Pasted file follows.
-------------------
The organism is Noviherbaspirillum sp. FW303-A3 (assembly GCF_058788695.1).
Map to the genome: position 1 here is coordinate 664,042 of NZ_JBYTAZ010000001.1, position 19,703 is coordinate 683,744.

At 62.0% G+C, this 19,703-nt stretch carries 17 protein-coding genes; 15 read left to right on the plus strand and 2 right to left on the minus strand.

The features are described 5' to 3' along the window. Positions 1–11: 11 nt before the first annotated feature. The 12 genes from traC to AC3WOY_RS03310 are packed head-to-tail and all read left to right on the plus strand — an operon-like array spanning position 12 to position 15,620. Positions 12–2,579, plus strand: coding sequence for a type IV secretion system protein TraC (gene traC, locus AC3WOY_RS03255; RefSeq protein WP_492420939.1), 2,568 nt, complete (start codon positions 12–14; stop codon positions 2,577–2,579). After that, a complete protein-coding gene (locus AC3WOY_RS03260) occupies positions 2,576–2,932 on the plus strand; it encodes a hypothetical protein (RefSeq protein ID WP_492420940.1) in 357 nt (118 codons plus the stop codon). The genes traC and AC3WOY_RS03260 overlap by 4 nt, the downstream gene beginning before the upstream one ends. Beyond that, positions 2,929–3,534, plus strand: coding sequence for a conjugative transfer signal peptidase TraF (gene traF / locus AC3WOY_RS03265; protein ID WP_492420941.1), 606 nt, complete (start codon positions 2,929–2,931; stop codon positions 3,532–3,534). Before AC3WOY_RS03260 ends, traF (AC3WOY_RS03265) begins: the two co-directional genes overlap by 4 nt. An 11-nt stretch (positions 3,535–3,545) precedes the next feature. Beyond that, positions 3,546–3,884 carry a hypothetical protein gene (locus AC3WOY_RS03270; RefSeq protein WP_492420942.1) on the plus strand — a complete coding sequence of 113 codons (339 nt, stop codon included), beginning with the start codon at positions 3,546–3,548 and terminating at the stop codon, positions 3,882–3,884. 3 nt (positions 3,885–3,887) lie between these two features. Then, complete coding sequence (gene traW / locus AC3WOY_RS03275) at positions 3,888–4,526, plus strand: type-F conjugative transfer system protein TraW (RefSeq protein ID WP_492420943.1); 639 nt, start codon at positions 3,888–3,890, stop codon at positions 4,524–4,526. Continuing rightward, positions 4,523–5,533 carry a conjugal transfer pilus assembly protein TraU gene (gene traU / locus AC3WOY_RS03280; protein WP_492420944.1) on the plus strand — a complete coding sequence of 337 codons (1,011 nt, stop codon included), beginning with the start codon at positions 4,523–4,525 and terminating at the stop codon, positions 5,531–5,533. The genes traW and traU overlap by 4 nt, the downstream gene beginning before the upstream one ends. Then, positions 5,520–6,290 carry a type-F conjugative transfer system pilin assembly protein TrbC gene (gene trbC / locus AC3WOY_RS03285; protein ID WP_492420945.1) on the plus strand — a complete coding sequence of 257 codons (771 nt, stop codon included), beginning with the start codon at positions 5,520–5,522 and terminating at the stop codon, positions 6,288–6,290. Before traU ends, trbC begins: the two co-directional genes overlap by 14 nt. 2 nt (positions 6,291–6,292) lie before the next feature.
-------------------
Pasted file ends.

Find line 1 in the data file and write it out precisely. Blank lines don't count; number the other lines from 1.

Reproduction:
The organism is Noviherbaspirillum sp. FW303-A3 (assembly GCF_058788695.1).